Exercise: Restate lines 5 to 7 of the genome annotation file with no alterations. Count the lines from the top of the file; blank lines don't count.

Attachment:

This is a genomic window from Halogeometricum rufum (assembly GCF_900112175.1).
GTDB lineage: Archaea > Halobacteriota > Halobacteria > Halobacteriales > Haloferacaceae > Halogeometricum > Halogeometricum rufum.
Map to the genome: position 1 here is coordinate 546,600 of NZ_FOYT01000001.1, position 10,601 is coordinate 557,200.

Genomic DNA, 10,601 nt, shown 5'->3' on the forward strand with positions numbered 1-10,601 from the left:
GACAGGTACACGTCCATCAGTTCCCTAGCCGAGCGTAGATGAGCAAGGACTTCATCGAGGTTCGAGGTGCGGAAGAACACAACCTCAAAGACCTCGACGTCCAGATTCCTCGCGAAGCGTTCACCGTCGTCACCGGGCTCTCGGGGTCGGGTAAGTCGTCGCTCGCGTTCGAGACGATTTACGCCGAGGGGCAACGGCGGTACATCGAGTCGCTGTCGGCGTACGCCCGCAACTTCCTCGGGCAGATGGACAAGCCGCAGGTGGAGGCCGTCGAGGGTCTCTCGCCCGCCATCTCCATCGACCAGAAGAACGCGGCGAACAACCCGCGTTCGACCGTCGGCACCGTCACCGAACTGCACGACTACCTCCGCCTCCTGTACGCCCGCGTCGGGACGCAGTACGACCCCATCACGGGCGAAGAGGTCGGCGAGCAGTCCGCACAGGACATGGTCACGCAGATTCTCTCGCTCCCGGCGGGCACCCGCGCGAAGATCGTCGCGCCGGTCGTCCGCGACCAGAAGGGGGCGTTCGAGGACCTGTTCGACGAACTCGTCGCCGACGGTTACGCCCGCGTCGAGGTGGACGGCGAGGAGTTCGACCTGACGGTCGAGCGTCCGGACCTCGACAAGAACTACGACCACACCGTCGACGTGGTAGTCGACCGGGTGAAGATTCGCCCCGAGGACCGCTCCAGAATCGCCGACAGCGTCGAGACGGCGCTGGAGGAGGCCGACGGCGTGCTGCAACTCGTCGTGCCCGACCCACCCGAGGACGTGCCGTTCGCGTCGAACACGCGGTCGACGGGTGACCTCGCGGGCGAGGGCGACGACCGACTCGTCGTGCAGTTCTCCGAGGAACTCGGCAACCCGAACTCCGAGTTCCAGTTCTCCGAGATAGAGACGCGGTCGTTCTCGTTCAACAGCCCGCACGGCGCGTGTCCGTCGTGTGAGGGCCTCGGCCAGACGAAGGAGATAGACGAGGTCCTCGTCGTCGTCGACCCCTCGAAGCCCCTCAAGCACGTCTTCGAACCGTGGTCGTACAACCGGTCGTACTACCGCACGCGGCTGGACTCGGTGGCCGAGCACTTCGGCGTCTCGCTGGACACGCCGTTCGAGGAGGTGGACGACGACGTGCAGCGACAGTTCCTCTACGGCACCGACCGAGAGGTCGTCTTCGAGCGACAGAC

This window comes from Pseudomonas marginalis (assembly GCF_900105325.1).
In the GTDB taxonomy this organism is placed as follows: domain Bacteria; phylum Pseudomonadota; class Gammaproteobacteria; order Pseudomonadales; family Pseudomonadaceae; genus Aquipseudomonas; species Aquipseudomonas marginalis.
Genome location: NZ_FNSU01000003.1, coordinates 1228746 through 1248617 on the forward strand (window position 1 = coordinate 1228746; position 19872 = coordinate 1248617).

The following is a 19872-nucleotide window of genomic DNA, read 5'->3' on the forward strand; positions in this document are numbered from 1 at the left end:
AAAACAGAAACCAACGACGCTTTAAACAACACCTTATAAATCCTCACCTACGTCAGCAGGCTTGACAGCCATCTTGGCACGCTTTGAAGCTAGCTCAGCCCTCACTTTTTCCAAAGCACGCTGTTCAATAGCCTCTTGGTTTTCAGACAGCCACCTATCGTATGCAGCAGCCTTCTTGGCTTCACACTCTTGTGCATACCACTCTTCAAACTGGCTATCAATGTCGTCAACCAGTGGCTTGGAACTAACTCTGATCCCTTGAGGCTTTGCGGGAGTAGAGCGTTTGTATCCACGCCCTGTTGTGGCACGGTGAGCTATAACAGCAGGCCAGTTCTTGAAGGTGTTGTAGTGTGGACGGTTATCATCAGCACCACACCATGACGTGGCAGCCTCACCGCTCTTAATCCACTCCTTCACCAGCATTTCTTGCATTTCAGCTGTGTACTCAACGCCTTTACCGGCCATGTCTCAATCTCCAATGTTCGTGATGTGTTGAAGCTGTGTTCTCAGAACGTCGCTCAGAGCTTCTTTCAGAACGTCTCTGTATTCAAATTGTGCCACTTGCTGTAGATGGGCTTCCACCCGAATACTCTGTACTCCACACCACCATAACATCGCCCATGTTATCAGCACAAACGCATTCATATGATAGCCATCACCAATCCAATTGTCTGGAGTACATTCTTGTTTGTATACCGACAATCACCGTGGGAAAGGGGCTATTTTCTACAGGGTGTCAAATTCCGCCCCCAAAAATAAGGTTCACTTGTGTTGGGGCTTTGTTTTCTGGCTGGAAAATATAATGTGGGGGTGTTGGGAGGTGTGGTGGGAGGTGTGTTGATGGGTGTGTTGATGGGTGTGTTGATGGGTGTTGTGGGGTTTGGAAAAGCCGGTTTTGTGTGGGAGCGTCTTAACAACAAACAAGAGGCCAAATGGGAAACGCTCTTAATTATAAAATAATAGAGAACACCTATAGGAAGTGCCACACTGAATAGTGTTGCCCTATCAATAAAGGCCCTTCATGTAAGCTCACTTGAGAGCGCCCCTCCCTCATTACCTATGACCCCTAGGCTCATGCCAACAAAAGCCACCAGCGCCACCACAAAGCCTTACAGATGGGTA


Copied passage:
GACAGGTACACGTCCATCAGTTCCCTAGCCGAGCGTAGATGAGCAAGGACTTCATCGAGGTTCGAGGTGCGGAAGAACACAACCTCAAAGACCTCGACGTCCAGATTCCTCGCGAAGCGTTCACCGTCGTCACCGGGCTCTCGGGGTCGGGTAAGTCGTCGCTCGCGTTCGAGACGATTTACGCCGAGGGGCAACGGCGGTACATCGAGTCGCTGTCGGCGTACGCCCGCAACTTCCTCGGGCAGATGGACAAGCCGCAGGTGGAGGCCGTCGAGGGTCTCTCGCCCGCCATCTCCATCGACCAGAAGAACGCGGCGAACAACCCGCGTTCGACCGTCGGCACCGTCACCGAACTGCACGACTACCTCCGCCTCCTGTACGCCCGCGTCGGGACGCAGTACGACCCCATCACGGGCGAAGAGGTCGGCGAGCAGTCCGCACAGGACATGGTCACGCAGATTCTCTCGCTCCCGGCGGGCACCCGCGCGAAGATCGTCGCGCCGGTCGTCCGCGACCAGAAGGGGGCGTTCGAGGACCTGTTCGACGAACTCGTCGCCGACGGTTACGCCCGCGTCGAGGTGGACGGCGAGGAGTTCGACCTGACGGTCGAGCGTCCGGACCTCGACAAGAACTACGACCACACCGTCGACGTGGTAGTCGACCGGGTGAAGATTCGCCCCGAGGACCGCTCCAGAATCGCCGACAGCGTCGAGACGGCGCTGGAGGAGGCCGACGGCGTGCTGCAACTCGTCGTGCCCGACCCACCCGAGGACGTGCCGTTCGCGTCGAACACGCGGTCGACGGGTGACCTCGCGGGCGAGGGCGACGACCGACTCGTCGTGCAGTTCTCCGAGGAACTCGGCAACCCGAACTCCGAGTTCCAGTTCTCCGAGATAGAGACGCGGTCGTTCTCGTTCAACAGCCCGCACGGCGCGTGTCCGTCGTGTGAGGGCCTCGGCCAGACGAAGGAGATAGACGAGGTCCTCGTCGTCGTCGACCCCTCGAAGCCCCTCAAGCACGTCTTCGAACCGTGGTCGTACAACCGGTCGTACTACCGCACGCGGCTGGACTCGGTGGCCGAGCACTTCGGCGTCTCGCTGGACACGCCGTTCGAGGAGGTGGACGACGACGTGCAGCGACAGTTCCTCTACGGCACCGACCGAGAGGTCGTCTTCGAGCGACAGAC

This window comes from Pseudomonas marginalis (assembly GCF_900105325.1).
In the GTDB taxonomy this organism is placed as follows: domain Bacteria; phylum Pseudomonadota; class Gammaproteobacteria; order Pseudomonadales; family Pseudomonadaceae; genus Aquipseudomonas; species Aquipseudomonas marginalis.